I’m still processing the spectacle of last Saturday night, when legendary drag queen Lady Bunny came to St. John’s.
Though I’ve never watched “Ru Paul’s Drag Race,” or even attended a drag queen show in St. John’s, which boasts a blossoming drag scene, even I was familiar with Lady Bunny’s legacy.
She’s the founder of Wigstock, an annual drag queen festival with a 30-year run, was one of the New York City “Club Kids” and has appeared in a number of films, including 1995’s “To Wong Foo, Thanks for Everything! Julie Newmar” – my introduction to the famous drag queen.
When I heard newly formed promotion company Tongue In Chic was bringing this renowned American celebrity to Club One on Oct. 20, I figured there was no better opportunity to take in what the drag scene has to offer – and I can’t believe I’ve waited so long.
Local drag queens were delighted to share the stage with Lady Bunny, as they competed for the title of “Queen of the Night,” to be crowned by Lady Bunny herself, who shared the judge's panel with local drag queen Irma Gerd and comedienne Mary Walsh.
Though 12 queens entered the competition, only five would vie for the coveted title.
Roxie Cotton, Eda Kumquat, Sheayla Heights, Amanita 95 and Rose Nylons were put through a series of cut-throat contests, showcasing their lip-syncing, dancing and, for one particular queen, singing abilities. The contestants were also graded on audience interaction and engagement, as well as their costumes, make-up and hair.
As the queens continued competing, I was surprised by how quickly I became invested in the show. When it seemed like my favourite queen, Sheayla Heights, was going to be eliminated, I felt simultaneously anxious and vicious.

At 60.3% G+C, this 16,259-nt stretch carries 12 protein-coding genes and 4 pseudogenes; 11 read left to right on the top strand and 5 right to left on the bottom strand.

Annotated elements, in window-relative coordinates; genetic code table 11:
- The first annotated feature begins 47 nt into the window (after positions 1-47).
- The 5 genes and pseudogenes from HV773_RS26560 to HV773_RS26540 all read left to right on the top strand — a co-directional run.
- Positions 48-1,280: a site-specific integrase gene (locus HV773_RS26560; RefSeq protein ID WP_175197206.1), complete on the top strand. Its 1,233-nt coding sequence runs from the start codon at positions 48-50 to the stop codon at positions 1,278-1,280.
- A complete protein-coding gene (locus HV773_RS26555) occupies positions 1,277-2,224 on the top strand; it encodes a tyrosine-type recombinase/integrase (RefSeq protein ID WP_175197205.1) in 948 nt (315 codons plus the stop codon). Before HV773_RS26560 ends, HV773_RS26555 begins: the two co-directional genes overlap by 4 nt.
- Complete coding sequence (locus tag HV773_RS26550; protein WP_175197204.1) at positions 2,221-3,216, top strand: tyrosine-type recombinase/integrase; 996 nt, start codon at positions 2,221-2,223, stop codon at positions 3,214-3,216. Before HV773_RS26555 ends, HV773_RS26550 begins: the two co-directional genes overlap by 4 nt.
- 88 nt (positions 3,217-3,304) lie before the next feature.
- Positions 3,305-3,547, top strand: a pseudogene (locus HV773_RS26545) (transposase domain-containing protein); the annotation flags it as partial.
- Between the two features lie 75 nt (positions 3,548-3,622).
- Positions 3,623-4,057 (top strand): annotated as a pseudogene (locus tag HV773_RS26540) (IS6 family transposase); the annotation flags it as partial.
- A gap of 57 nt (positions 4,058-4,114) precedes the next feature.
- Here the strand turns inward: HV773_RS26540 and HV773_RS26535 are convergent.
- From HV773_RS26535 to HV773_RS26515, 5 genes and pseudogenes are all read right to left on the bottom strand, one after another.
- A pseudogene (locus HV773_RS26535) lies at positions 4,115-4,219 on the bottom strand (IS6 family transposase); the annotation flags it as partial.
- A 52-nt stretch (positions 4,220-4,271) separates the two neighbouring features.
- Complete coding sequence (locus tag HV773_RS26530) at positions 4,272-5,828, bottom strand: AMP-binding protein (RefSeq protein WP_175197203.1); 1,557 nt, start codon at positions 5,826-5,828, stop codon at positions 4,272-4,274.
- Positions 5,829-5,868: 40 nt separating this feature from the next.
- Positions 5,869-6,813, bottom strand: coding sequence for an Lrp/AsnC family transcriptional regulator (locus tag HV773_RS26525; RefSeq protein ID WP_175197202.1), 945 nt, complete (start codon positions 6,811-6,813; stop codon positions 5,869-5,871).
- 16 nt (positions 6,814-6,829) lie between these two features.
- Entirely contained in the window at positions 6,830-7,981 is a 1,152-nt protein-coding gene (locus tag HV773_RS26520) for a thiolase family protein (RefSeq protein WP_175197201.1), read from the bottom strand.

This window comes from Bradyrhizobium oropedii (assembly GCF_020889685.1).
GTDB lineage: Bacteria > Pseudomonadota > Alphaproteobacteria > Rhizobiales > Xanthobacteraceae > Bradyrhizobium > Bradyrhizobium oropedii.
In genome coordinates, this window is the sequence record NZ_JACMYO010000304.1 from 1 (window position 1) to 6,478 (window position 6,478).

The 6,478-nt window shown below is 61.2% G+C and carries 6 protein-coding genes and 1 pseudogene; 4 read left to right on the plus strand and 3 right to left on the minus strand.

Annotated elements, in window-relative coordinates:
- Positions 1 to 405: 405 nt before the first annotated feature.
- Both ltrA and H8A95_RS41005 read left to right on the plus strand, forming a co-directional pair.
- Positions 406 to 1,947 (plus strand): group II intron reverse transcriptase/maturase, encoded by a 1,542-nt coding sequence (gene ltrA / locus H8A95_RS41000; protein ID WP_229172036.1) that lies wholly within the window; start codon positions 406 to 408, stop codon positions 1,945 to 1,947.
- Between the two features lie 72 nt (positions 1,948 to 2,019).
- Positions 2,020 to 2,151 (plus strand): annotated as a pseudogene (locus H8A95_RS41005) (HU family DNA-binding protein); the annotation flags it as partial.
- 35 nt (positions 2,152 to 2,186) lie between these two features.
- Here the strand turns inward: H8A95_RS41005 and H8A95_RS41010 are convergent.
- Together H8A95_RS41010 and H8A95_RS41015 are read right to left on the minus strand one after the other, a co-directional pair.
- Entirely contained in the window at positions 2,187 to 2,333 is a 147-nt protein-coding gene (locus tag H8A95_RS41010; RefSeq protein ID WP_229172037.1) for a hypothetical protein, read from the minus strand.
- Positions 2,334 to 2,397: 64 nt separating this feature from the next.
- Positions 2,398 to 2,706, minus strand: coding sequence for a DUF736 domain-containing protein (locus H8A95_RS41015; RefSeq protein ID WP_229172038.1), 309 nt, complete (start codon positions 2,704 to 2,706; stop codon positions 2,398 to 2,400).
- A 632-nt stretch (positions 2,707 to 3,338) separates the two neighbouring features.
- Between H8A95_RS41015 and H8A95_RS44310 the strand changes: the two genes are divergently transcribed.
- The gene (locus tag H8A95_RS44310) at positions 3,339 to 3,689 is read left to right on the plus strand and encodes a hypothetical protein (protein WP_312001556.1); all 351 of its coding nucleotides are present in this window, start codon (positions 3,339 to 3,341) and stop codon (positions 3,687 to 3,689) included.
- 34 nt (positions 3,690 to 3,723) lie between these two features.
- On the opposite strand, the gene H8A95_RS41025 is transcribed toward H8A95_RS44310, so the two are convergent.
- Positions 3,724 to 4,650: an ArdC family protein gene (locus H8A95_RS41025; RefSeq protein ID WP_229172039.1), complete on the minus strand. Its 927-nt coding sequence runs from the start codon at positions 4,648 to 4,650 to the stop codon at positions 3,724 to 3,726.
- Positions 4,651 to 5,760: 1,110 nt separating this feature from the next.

After a gruelling battle, the queens retired to don their final outfits, leaving the stage to the true “Queen of the Night,” Lady Bunny.
Though the entire show was X-rated, Lady Bunny really laid it on thick.
Nearly all of her hilarious quotes from the evening, if I were to write them, would result in a slew of angry letters to the editor.
A true show-woman, Lady Bunny was surely workin’ up a sweat, though it wasn’t visible, her massive wig, enormous eyelashes and heavy contouring demanding attention and respect.
Lady Bunny performed a number of hilariously witty parodies, with lascivious lyrics that could make Hugh Hefner blush.
One of my personal favourite moments from the set was, while singing about chicken nuggets, Lady Bunny tossed nuggets out into the crowd, and accidentally hit a girl in the face with a rogue nug.
Though she was laughing – along with the crowd and the victim of the fast-food frontal assault – Lady Bunny was a true professional, continuing her performance but adding a heartfelt, “B*tch, I’m so sorry,” in between verses.
The evening culminated in the crowning of the “Queen of the Night.”
With a series of magnificent performances, Eda Kumquat took home the crown, with Sheayla Heights as the runner-up. Don’t worry, Sheayla – you’re the queen of my heart, next to Lady Bunny, of course.